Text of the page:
15. Type of disability information is provided by complainants in demographic questionnaire completed by the complaint, or will be identified by staff during the handling of the complaint. The type of disability information provided in this paper is more detailed than that generally reported on by the Commission.
  16. All except one matter lodged by a person with a psychiatric illness relate to TAFE and University attendance
  17. ASD - Autism Spectrum Disorders including Aspergers Syndrome
  18. Purvis v State of NSW [2002] FCAFC 106
  19. The complainants real names have not been used.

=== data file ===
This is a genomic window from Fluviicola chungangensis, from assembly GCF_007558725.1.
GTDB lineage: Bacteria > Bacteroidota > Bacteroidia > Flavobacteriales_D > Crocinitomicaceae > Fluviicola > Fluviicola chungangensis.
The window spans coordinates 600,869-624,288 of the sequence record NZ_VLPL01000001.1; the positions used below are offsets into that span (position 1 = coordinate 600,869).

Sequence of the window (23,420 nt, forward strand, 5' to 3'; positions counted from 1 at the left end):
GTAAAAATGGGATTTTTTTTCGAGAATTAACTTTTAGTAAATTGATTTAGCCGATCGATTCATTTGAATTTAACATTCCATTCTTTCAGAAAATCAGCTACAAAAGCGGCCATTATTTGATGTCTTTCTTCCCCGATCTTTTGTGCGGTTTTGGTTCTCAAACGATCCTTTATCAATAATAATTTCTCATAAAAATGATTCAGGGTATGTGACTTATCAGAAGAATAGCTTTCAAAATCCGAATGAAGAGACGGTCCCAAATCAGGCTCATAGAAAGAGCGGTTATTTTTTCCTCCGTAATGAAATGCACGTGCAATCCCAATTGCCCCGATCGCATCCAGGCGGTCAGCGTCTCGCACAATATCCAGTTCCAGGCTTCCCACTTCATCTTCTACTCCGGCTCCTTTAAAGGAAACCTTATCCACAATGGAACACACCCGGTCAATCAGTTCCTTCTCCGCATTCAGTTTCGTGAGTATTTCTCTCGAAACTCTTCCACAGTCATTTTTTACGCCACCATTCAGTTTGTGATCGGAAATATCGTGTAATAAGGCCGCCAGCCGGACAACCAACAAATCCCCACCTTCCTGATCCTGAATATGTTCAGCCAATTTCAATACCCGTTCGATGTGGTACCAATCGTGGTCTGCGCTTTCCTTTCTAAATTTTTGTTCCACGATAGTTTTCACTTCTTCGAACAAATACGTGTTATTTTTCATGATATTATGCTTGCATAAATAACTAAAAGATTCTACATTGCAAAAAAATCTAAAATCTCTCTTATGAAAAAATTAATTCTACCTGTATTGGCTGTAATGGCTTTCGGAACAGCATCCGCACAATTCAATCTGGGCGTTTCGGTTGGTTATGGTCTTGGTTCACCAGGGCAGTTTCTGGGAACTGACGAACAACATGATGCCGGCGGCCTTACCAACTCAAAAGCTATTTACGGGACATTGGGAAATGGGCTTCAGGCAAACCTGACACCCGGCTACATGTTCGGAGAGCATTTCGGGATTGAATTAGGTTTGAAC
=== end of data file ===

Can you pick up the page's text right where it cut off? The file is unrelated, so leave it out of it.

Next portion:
20. Complaints are generally resolved through conciliation without admission of liability.
  21. For example includes complaints relating to adequacy of teachers aide time, provision of interpreters.
  22. Complaints lodged where the parent allege they are aggrieved by the treatment of student or have been treated less favourably because their child has a disability. In Murphy v NSW Department of Education the that parents can be aggrieved in their own right as recipients of a service.